When Splitgate broke 100,000 concurrent players in July, it may have looked to some like the game was an overnight sensation, another to be filed next to Valheim or Fall Guys. But that success had been a very long time coming for the team at 1047 Games, which first released the game over two years earlier, for most of which time it was played by an audience a few orders of magnitude smaller than this fresh peak.
For the studio’s co-founder and CEO, Ian Proulx, the Splitgate story goes back further still – all the way to the early 2010s, in fact, when he was still in high school, and landed on the game’s winningly simple premise: what if Halo, but with portals?
But it hasn’t taken long for Splitgate’s player explosion to completely rewrite the studio’s fate. In May, as the game was gearing up to its second launch, 1047 raised $6.5 million in investor funding. In July, just as the game launched its open beta, there was what Proulx rather modestly calls “a quick follow-up round,” raising somewhere north of $10m. Eight weeks (and 13 million downloads) later, the studio raised a further $100m, valuing the company at $1.5bn. “Obviously, we would not have gotten this funding if we didn’t have the explosion of players,” Proulx says. “At least, not this much.”
It’s a strange situation for a small studio, whose first game (depending on how you count) isn’t even out yet, to find itself in. And potentially a precarious one, too. But however you look at it, it’s certainly a long way from Splitgate’s humble origins: as a moderately successful free-to-play shooter with just enough players to cling on, and before that as a university project. And even before that, with a teenaged Proulx putting down the controller after finishing Portal 2 and thinking, “Man, I’d love to see this in a competitive first-person shooter”. It’s now pretty clear that he was onto something.
Putting aside the game’s huge quantitative success for a moment, the portals help Splitgate – a game that wears its inspirations right on its sleeve feel singular. They can act as a shortcut in the trek from respawn to action, let players pull off quick flanking manoeuvres, or simply double as cover. Opponents can’t see through portals you’ve placed, letting you backpedal to safety or snipe with impunity, knowing you can’t be shot in return.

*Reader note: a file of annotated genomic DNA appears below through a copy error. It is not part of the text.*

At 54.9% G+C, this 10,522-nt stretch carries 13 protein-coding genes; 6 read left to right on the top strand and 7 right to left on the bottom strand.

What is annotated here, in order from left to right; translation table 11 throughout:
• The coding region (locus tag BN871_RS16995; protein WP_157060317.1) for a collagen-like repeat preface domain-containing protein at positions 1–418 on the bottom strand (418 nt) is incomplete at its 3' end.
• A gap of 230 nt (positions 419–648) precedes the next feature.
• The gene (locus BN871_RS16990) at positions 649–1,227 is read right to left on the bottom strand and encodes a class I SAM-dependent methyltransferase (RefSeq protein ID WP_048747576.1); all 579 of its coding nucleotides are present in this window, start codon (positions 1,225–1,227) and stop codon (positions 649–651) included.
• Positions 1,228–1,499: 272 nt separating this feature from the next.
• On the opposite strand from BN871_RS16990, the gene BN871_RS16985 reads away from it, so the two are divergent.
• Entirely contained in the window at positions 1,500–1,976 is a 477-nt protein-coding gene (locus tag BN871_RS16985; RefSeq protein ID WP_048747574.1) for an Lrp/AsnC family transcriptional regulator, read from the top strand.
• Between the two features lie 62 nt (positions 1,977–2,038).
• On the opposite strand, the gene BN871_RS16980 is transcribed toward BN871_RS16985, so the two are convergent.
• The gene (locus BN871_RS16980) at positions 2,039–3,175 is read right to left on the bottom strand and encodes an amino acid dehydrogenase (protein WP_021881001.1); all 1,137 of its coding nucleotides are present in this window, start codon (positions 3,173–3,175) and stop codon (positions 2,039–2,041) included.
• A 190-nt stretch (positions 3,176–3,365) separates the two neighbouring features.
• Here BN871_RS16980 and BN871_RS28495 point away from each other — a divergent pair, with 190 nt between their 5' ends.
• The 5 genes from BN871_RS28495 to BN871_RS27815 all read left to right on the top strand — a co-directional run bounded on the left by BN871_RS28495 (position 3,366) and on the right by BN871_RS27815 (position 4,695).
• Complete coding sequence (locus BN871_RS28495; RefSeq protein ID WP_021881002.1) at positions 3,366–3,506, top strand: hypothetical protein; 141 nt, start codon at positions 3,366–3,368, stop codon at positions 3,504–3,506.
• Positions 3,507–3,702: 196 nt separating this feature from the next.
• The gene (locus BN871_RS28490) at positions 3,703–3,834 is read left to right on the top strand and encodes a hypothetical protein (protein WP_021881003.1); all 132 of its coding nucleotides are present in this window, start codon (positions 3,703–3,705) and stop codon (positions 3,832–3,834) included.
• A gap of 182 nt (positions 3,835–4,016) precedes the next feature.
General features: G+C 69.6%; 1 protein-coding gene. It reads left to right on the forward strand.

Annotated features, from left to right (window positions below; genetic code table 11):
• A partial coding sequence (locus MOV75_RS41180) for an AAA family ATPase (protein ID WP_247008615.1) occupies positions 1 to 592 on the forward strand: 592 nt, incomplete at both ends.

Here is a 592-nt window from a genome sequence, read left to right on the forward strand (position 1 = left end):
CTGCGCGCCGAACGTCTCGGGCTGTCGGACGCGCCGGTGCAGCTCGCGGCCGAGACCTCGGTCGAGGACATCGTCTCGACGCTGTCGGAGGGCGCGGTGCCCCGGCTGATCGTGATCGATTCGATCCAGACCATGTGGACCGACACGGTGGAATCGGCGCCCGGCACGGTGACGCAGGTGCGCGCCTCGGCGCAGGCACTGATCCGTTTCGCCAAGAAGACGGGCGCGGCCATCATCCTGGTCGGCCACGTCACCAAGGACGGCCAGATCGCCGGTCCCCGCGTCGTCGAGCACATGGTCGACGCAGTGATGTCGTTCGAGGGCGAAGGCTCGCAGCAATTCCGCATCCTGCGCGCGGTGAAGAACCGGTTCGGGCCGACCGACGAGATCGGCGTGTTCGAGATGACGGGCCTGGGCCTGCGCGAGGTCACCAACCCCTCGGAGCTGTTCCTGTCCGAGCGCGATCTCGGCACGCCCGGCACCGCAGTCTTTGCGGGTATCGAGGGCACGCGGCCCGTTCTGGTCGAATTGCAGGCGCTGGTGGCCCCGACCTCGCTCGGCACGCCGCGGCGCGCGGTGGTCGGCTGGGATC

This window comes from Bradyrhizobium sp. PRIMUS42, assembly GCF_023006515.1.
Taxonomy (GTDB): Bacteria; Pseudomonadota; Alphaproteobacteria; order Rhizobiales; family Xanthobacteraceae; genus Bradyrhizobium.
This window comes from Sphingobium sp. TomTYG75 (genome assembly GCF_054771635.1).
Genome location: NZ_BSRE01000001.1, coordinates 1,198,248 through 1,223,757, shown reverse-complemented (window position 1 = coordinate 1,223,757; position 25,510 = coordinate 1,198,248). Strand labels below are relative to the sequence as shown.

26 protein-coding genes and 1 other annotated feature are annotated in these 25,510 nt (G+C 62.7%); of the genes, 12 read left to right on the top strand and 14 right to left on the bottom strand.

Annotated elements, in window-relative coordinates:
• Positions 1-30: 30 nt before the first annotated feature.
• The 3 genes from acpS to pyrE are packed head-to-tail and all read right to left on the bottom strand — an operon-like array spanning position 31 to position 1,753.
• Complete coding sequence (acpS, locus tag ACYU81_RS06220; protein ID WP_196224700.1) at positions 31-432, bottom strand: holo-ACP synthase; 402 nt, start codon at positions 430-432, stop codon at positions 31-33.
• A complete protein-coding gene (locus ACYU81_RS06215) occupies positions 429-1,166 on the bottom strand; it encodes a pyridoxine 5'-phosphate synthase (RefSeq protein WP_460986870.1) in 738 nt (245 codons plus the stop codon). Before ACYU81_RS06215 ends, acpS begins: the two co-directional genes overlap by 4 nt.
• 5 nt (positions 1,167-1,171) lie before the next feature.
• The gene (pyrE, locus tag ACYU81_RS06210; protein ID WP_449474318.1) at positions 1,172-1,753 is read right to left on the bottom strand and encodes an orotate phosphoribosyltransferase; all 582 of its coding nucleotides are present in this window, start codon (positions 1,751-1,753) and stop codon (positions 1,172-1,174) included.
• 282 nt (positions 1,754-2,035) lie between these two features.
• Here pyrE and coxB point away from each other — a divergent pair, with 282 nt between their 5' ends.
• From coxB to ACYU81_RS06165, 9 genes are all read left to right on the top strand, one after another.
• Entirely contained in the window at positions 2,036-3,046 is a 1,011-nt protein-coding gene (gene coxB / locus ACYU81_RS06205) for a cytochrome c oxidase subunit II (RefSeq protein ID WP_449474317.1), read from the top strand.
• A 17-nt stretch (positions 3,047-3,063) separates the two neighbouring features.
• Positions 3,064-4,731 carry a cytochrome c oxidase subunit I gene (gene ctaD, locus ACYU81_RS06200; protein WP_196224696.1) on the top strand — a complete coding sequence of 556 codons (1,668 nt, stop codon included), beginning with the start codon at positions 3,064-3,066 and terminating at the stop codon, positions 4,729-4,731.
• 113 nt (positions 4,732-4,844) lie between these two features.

It’s unclear how much of this tactical complexity was there from the first spark of inspiration, but it certainly had time to bed in. “I had that idea lingering in the back of my head for years,” Proulx says. It followed him to Stanford University, where he studied computer science with the hope of one day working in the game industry. “But Stanford doesn’t really have gaming classes. I learned how to code really well, but not how to make games.” Still, Proulx took the chance, and approached his advisor asking if he could learn Unreal Engine 4 as an independent study, and create this long-gestating game as his senior project. “He was super supportive,” Proulx remembers. “He actually put me in touch with some folks at Epic Games – like: ‘Reach out to these people if you get stuck.’”
And so, in 2015, Proulx made a basic prototype that fulfilled the premise, if not much more. The weekend before he had to present the game at a project fair, where it would be played and judged for the first time, he realised something: “At that point, I had only playtested by myself, on my own two laptops. So I had no idea if it was fun – I didn’t even know if it ran on more than two machines.” He asked seven of his friends to help him playtest. “And nobody wanted to. Everyone’s got their own finals to study for and their own final papers, but I got them to agree to come over and test for 45 minutes. And that day, we ended up playing for five hours straight.”
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